We work together as a team to implement a feature. We automate tests for that feature as part of its definition of done. As end result, we have some more tests than before, on all layers of tests. We get the tests run blue and we make a release.
We work together to implement a feature. The previously added tests make our tests run in all lights of a christmas tree, and in addition to adding the new tests for new functionality, we clean up the previous tests.
The longer we continue, the worse the christmas tree lights get. The more time we spend on fixing the past tests, the less time we have on the new tests. And we take shortcuts on our past tests fixing, just removing the ones we deemed so necessary before.
And no one talks about it. It is a ritual that we must go through. Like a rite of passage.
Over time no one cares about how well the automation tests things. All we care for is that it passes for us to get through the gate.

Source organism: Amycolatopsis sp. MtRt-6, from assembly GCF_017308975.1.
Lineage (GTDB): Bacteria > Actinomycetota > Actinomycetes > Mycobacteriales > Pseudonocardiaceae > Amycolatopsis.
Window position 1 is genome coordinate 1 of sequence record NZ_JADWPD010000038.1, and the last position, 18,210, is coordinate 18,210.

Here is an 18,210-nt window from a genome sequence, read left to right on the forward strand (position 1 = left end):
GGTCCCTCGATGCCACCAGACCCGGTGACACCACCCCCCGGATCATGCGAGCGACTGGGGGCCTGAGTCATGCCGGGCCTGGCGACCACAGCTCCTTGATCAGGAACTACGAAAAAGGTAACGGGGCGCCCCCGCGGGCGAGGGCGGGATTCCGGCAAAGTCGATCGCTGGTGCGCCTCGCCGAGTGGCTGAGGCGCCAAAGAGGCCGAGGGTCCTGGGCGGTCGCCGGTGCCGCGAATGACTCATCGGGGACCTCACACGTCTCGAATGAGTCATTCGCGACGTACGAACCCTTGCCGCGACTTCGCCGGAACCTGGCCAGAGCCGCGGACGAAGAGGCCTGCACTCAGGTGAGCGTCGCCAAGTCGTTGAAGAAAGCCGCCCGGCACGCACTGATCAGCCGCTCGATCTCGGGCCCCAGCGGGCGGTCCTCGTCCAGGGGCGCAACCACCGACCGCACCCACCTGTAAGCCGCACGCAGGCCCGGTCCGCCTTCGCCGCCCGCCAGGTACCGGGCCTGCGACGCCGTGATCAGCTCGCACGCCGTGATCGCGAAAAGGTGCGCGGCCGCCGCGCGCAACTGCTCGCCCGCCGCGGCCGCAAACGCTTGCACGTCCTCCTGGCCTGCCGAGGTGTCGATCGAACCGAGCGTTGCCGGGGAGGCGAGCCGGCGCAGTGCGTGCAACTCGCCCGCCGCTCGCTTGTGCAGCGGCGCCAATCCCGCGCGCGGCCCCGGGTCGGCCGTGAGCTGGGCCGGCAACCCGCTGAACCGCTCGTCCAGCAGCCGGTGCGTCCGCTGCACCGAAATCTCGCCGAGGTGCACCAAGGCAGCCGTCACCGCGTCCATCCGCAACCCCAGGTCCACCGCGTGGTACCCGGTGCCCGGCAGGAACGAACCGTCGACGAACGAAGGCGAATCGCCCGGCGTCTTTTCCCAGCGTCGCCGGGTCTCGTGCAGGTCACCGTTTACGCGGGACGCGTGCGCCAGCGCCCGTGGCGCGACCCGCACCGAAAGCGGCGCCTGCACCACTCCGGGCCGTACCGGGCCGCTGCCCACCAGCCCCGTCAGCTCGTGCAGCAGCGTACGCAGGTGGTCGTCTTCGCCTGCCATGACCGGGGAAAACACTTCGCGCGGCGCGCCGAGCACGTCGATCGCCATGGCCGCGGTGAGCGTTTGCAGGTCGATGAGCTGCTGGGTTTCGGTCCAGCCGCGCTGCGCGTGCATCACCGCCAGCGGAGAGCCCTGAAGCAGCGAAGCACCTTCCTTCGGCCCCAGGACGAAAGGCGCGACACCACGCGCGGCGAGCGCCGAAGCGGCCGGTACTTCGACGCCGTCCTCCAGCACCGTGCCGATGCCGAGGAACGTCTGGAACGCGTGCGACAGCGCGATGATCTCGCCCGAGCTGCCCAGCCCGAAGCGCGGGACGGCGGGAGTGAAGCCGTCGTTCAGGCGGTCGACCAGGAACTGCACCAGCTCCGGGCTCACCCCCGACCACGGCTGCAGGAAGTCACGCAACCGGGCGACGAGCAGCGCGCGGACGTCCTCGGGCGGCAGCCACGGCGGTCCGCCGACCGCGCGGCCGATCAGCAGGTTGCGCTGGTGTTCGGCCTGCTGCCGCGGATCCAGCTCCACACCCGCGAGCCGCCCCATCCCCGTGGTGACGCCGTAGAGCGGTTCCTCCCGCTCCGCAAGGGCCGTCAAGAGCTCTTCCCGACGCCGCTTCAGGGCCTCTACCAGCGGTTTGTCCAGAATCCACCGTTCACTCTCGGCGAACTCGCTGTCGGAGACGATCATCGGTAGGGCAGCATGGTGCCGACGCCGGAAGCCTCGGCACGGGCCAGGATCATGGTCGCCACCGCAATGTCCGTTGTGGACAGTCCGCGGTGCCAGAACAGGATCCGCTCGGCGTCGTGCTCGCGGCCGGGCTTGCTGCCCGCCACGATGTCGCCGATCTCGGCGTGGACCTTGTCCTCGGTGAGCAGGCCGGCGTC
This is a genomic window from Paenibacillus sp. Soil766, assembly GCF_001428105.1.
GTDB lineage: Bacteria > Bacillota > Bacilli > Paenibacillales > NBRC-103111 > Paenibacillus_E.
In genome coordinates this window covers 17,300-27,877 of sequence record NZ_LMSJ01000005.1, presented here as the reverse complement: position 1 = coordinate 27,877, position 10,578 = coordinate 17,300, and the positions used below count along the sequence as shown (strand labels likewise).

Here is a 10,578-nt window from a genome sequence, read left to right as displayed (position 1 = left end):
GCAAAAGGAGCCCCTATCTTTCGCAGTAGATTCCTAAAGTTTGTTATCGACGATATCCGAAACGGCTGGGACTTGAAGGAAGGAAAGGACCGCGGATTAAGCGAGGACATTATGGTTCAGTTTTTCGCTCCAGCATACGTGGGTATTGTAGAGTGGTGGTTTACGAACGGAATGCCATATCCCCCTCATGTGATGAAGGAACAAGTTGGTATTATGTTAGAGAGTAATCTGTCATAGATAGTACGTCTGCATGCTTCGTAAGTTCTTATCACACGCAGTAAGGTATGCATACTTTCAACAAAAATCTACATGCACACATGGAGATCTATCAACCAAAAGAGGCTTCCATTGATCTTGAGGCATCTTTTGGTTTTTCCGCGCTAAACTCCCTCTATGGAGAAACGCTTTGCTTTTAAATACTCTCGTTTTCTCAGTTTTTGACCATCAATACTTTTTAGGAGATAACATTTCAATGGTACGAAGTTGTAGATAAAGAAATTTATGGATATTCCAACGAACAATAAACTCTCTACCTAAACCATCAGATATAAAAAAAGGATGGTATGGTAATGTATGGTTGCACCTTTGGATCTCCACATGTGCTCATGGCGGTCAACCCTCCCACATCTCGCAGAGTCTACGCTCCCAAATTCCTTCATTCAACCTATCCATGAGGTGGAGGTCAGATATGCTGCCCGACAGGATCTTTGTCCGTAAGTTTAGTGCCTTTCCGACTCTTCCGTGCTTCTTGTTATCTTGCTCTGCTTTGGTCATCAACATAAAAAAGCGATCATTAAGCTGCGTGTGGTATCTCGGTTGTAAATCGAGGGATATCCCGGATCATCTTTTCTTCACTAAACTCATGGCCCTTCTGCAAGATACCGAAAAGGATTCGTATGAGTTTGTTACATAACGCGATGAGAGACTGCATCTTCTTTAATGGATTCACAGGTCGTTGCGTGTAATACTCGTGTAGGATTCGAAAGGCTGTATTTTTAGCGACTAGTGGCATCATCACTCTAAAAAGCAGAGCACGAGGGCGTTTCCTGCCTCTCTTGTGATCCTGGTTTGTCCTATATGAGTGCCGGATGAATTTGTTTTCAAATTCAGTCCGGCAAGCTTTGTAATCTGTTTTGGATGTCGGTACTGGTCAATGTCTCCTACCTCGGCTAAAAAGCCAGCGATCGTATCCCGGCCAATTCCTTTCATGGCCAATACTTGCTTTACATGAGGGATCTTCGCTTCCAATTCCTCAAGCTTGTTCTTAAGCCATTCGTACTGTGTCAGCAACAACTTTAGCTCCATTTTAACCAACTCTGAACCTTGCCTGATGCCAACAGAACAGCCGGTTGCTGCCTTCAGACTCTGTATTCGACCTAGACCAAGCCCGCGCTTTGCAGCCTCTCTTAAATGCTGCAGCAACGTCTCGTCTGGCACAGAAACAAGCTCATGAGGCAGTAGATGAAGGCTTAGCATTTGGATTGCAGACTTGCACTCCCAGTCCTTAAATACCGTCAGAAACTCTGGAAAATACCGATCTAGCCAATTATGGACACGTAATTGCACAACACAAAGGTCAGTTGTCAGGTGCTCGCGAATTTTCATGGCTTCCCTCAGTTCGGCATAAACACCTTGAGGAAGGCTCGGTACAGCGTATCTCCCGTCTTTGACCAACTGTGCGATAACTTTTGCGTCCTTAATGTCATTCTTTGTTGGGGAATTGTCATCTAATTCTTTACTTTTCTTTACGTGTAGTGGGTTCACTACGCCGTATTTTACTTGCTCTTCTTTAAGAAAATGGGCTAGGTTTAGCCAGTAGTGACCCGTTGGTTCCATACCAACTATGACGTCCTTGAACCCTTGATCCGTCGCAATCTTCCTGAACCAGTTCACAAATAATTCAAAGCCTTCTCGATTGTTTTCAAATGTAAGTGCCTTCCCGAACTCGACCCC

I've seen so many people trapped in the cycle of being too busy to think about *why the tests exists* and *what value are they really giving us*. These people have no time for manual testing, because - very honestly - automation eats up all their time. And they might not even see that the approach is not really working out for them.
The test automation trap creates testing zombies. Ones that make the moves, but that stopped learning on what they're doing.
The best way I know out of the trap is to start caring about testing again. Put testing, not the scripts, into the center. It's time to talk about risk and strategies again. It's time to build up a test automation asset that supports whatever strategies you're going for. Stop moving through the motions, and think. Learn. Look at where your time goes. Experiment your way out of the trap of magical moves that feel better idea than they are.